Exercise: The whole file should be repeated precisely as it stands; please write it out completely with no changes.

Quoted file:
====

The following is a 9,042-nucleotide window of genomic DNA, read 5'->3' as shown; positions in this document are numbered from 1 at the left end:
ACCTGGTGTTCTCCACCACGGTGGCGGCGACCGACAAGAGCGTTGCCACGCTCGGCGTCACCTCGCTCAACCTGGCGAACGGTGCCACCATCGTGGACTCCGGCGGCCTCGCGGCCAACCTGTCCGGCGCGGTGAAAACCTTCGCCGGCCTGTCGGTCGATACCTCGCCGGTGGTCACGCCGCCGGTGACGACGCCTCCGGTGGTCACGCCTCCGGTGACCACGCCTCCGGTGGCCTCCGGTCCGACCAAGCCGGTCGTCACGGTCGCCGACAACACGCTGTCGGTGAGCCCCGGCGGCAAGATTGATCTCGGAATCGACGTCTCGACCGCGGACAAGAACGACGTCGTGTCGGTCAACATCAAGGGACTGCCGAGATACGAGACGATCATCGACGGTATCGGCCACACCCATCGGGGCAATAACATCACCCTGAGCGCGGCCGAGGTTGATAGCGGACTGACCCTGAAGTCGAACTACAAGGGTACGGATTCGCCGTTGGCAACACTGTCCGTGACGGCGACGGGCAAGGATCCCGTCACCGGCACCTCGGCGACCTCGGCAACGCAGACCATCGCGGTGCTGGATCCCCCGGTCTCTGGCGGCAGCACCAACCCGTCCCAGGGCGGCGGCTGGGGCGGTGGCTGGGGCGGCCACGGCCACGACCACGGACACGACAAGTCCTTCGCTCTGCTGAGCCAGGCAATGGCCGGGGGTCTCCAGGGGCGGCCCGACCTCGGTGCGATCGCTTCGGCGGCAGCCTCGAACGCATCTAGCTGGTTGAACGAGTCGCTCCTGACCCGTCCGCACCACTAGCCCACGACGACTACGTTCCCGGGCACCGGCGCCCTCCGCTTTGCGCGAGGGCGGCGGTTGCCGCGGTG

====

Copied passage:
The following is a 9,042-nucleotide window of genomic DNA, read 5'->3' as shown; positions in this document are numbered from 1 at the left end:
ACCTGGTGTTCTCCACCACGGTGGCGGCGACCGACAAGAGCGTTGCCACGCTCGGCGTCACCTCGCTCAACCTGGCGAACGGTGCCACCATCGTGGACTCCGGCGGCCTCGCGGCCAACCTGTCCGGCGCGGTGAAAACCTTCGCCGGCCTGTCGGTCGATACCTCGCCGGTGGTCACGCCGCCGGTGACGACGCCTCCGGTGGTCACGCCTCCGGTGACCACGCCTCCGGTGGCCTCCGGTCCGACCAAGCCGGTCGTCACGGTCGCCGACAACACGCTGTCGGTGAGCCCCGGCGGCAAGATTGATCTCGGAATCGACGTCTCGACCGCGGACAAGAACGACGTCGTGTCGGTCAACATCAAGGGACTGCCGAGATACGAGACGATCATCGACGGTATCGGCCACACCCATCGGGGCAATAACATCACCCTGAGCGCGGCCGAGGTTGATAGCGGACTGACCCTGAAGTCGAACTACAAGGGTACGGATTCGCCGTTGGCAACACTGTCCGTGACGGCGACGGGCAAGGATCCCGTCACCGGCACCTCGGCGACCTCGGCAACGCAGACCATCGCGGTGCTGGATCCCCCGGTCTCTGGCGGCAGCACCAACCCGTCCCAGGGCGGCGGCTGGGGCGGTGGCTGGGGCGGCCACGGCCACGACCACGGACACGACAAGTCCTTCGCTCTGCTGAGCCAGGCAATGGCCGGGGGTCTCCAGGGGCGGCCCGACCTCGGTGCGATCGCTTCGGCGGCAGCCTCGAACGCATCTAGCTGGTTGAACGAGTCGCTCCTGACCCGTCCGCACCACTAGCCCACGACGACTACGTTCCCGGGCACCGGCGCCCTCCGCTTTGCGCGAGGGCGGCGGTTGCCGCGGTG